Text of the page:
Standing Stone will hang in there. Daybreak too, but H1Z1 will still not officially launch, and Parabolic will be an Overwatch clone. Funcom will continue tinkering on the games it maintenance-moded and fall back on Secret World Legends content. Trion will put RIFT on console. Hilmar Petursson will exit CCP and EVE will hover as it does now. BioWare won’t get any bounce off The Last Jedi for SWTOR and continue its anemic updates.

Cryptic will cancel the Magic MMO it’s working on, but otherwise, PWE does fine with its whole stable.

The F2P pushes for Ultima Online and Dark Age of Camelot will make mainstream news for a day but not really pull in new players in the long haul.

If The Lineage (Lineage Eternal) and Lost Ark do finally launch, they won’t have nearly the impact in the west that they did years ago when first announced. A:IR will not make 2018.

Eliot Lefebvre (@Eliot_Lefebvre, blog): World of Warcraft: Battle for Azeroth releases in early November after people repeatedly predict incorrect earlier dates for it. Island expeditions and warfronts are almost immediately popular (although there are balance issues), while dungeons and raids notice a bit of a downturn. It’s too early to tell how the game is doing by the end of the year, but there’s a fair amount of, “Wow, I thought it was a weak premise, but the actual gameplay is surprisingly good.”

World of Warcraft: Classic servers arrive midway through the year. They see a brief population surge, followed by a whole lot of people swiftly leaving while claiming that the servers ere somehow mismanaged because they wanted something other than the actual true-to-vanilla servers. It’s because of bugs/balance/something other than the actual inconvenience, definitely. In a darkened room, a man chuckles, lights a cigar, and whispers, “You think you want it, but you don’t.” Somewhere in the distance, a wolf howls.

Final Fantasy XIV continues to update on a reliable schedule and reveals its third expansion in November, bringing players either to the southern or western continent. It knows what it’s doing and continues to do it well.

Guild Wars 2 starts the year out strong, but a few controversial business decisions hit in the middle of the year and update cadence slows down significantly through the later months. It’s still better than life was with Heart of Thorns.

EVE Online spends the year mostly in recovery mode; rather than CCP spinning out more big and expensive projects, it focuses on doubling down with its existing content. Things are looking up more toward the end of the year, although there’s a certain degree of player apprehension focused around the game’s financial health.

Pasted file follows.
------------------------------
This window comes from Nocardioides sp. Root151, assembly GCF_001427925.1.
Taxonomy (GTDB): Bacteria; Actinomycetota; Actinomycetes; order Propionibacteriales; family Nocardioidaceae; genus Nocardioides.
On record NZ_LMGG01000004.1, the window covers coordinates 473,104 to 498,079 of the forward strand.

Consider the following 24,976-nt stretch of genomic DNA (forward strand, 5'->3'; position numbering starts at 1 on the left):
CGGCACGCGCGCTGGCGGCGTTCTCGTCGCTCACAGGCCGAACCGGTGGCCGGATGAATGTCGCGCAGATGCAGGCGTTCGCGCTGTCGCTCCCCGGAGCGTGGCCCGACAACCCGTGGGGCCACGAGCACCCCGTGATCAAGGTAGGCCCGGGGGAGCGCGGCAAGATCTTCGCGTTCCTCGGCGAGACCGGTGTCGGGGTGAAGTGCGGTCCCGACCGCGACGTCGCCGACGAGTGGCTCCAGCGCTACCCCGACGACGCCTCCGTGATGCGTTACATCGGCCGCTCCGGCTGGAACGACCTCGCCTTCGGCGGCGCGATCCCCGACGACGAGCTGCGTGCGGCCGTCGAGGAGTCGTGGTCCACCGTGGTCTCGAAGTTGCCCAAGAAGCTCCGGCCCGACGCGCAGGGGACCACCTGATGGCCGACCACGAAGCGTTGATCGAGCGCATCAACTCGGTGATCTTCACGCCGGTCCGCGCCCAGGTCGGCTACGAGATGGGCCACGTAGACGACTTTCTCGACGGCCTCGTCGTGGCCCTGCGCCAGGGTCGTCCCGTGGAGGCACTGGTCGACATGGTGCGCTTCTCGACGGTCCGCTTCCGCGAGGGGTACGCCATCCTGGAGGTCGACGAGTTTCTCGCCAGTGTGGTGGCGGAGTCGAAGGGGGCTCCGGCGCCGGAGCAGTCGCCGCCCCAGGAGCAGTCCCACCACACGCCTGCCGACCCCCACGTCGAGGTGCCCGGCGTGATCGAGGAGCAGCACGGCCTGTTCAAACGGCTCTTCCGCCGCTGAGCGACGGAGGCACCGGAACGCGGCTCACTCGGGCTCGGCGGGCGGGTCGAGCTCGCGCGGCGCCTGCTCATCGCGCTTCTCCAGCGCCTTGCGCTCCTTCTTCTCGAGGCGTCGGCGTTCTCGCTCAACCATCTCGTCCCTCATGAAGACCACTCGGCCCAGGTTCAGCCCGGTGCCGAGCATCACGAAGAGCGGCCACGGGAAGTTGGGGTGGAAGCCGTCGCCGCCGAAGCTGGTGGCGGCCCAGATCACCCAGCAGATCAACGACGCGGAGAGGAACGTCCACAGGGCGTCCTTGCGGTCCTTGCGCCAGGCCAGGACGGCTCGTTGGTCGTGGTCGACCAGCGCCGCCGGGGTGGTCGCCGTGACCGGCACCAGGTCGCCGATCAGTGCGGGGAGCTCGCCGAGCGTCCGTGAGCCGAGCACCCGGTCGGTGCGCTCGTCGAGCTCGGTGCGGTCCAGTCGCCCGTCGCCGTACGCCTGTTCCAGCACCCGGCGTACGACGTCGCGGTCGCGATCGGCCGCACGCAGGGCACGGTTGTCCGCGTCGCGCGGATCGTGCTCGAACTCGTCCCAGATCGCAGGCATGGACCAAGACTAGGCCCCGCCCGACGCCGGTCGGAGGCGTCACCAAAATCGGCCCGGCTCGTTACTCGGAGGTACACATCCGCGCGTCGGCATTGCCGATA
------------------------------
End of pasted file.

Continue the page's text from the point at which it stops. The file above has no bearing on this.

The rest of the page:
Cryptic reveals details on its Magic: the Gathering MMO, with release scheduled for late 2018 or early 2019. People who love Cryptic’s other games are going to enjoy it, and it’ll bring in some new blood. It will still feature some obtrusive lockbox stuff.

Star Citizen’s 3.0 issues prove to be extremely deep-seated and keep hampering the game as more and more backlash materializes through more obscure funding methods (like, stuff that makes the land sales seem downright prosaic). Squadron 42 is, at best, in an early test state at the end of the year; whether or not it is marketed as a launch will depend on too many factors to examine here.

WildStar continues to limp along with no real updates, waiting for the actual shutdown. (That might happen next year, actually, but I’m tired of guessing about when.)

The Elder Scrolls Online has two major updates. One is well-received and in the same vein as the stuff that we’ve had over the past two years; the other is… less so. One step forward and one stumble, then.

Ascent: Infinite Realm launches to some mixed responses at first, gets some polish passes, and is looking very healthy as it starts testing in the west. Black Desert continues to grow and expand, with another big landscape update to help spur more player interaction. TERA does all right on consoles, but it shows its age. A few more import MMOs open, a few more close, as it always has been.

Daybreak continues to flail around looking for a hit vaguely like H1Z1 before PlayerUnknown’s Battlegrounds existed, ultimately being unsuccessful. PlayerUnknown’s Battlegrounds falters a bit as well once the novelty wears off, but Daybreak makes it clear that things don’t really fully materialize. By the end of the year, H1Z1 appears to be in real trouble.

Amazon’s game studio continues to put out a grand total of nothing. Whee.

Destiny 2 has a minor revival mid-year as its underlying issues finally start to be patched out and fixed, but there’s still no talk about Destiny 3 or even rumors of same. The game finds its niche as it becomes more convincingly MMO-esque.

We get at least one surprising new title announced that isn’t a Kickstarted probably-not-happening indie that promises tons of backward-looking systems. Speaking of that group, at least one of the well-known smaller titles (like Chronicles of Elyria, Saga of Lucimia, City of Titans, et al.) winds up shutting down altogether. (It’s happened before.)

Next year sees some shakeups across the genre, with some well-known titles shutting down and some others stepping into places of renewed prominence. We also see more titles embracing the pseudo-MMO aspect that has become far more common in ostensibly single-player titles, including at least one title that actually provides an interesting question of whether or not it really is an MMO or just close to one.

I will eat a burrito bowl.